In August, the National Labor Relations Board (NLRB) ruled that subcontractors, franchisees, and other workers should be granted the right to join labor unions.
The move is one step in a larger campaign by organized labor to work around the fact that large American corporations are increasingly using independent contractors rather than traditional full-time employees. These "joint employees" have typically been excluded from union membership, thus diminishing the negotiating power of labor.
In a bid to reduce their tax responsibilities, benefit obligations, and regulatory burdens, companies sometimes turn to temporary workers. The NLRB reports that there were 2.87 million such temp workers in August 2014, and says that number is increasing rapidly.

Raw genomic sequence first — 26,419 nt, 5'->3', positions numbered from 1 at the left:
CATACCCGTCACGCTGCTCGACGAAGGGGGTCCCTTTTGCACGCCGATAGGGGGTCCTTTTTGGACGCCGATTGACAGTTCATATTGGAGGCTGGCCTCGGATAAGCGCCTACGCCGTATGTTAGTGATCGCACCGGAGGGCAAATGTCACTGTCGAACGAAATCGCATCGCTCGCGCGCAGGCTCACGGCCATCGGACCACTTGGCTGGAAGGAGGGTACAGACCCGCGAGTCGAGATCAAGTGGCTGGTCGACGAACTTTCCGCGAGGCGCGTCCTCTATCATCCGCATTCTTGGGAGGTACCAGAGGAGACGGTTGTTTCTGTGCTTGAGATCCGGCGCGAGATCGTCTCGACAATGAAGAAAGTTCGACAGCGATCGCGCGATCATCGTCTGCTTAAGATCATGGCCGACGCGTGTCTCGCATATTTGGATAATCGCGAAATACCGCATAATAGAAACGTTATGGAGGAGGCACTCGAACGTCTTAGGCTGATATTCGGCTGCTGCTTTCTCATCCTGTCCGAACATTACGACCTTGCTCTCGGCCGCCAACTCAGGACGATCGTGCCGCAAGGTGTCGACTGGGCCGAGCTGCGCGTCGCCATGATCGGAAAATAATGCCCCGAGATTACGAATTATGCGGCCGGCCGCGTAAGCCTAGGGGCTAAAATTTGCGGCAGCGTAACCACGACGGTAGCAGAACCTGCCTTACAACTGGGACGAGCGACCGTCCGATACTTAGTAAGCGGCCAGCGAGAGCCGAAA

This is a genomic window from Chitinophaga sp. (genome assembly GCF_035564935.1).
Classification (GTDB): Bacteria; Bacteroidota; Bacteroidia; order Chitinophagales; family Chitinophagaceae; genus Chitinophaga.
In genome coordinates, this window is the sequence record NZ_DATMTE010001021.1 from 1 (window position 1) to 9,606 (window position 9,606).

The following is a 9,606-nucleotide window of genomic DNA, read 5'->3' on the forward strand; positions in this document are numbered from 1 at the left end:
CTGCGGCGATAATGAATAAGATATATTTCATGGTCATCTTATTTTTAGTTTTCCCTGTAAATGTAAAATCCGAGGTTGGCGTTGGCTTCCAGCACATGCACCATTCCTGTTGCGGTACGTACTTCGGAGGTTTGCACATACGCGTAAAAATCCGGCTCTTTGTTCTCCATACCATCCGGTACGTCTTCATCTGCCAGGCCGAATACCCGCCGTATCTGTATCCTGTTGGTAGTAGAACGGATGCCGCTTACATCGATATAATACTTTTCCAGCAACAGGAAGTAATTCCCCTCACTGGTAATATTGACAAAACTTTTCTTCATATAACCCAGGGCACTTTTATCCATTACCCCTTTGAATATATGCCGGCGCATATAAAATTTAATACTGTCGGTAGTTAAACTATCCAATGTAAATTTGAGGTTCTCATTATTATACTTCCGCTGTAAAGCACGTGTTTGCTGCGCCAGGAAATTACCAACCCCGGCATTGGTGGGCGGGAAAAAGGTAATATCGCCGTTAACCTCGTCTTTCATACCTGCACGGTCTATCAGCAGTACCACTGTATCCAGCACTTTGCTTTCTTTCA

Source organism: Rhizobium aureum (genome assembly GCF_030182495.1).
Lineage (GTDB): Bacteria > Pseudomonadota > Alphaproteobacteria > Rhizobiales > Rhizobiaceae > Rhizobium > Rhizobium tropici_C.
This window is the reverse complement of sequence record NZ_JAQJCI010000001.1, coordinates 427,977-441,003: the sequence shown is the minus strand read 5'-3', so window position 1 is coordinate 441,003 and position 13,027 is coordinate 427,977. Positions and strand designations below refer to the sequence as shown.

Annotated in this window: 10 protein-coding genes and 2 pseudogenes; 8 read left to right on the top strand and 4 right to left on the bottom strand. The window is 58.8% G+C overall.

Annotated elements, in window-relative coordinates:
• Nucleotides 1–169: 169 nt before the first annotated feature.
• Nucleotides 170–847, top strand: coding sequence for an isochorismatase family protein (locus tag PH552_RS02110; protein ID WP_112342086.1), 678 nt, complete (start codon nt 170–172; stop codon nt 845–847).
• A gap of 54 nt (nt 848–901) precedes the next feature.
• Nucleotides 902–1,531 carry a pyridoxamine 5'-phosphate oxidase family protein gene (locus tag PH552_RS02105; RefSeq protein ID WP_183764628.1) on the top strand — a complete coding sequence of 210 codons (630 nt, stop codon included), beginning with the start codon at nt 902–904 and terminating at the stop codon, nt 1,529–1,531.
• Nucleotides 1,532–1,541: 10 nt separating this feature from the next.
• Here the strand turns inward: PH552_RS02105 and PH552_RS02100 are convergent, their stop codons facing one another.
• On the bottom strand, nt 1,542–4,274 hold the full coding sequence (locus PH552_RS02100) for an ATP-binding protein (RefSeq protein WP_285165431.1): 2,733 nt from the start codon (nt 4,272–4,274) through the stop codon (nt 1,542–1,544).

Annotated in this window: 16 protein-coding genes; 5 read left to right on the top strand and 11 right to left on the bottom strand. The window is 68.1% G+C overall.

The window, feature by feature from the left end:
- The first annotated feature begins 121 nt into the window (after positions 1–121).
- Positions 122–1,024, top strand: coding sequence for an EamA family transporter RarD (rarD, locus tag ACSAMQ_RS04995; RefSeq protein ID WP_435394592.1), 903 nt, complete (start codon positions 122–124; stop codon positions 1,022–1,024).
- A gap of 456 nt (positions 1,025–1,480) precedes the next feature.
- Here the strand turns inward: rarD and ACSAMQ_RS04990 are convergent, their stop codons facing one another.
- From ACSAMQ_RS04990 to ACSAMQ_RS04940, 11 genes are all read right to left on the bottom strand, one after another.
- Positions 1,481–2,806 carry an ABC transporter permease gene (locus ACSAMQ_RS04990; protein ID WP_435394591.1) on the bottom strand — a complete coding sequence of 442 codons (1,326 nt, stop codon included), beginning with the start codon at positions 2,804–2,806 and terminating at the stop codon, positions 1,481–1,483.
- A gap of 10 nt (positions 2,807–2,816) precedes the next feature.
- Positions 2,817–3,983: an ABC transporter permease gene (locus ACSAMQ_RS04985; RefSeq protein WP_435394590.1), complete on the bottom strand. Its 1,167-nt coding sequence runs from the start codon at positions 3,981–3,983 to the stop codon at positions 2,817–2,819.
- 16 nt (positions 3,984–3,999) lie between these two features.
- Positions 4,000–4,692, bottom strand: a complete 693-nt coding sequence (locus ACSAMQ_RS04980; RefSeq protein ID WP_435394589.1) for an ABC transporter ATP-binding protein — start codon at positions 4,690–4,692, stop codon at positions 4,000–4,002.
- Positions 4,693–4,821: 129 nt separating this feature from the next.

The ruling, which reverses NLRB decisions from 1990 and 1973, could affect everyone from the owner and workers at your local franchised McDonald's outlet to the Uber driver who picks you up when you request a ride with your smartphone.
As summer drew to a close, House Education and the Workforce Committee Chairman John Kline (R–Minn.) told The Washington Post he would work to "roll back" the move, while Senate Health, Education, Labor and Pensions Committee Chairman Lamar Alexander (R–Tenn.) announced he would introduce a bill to "invalidate" the ruling.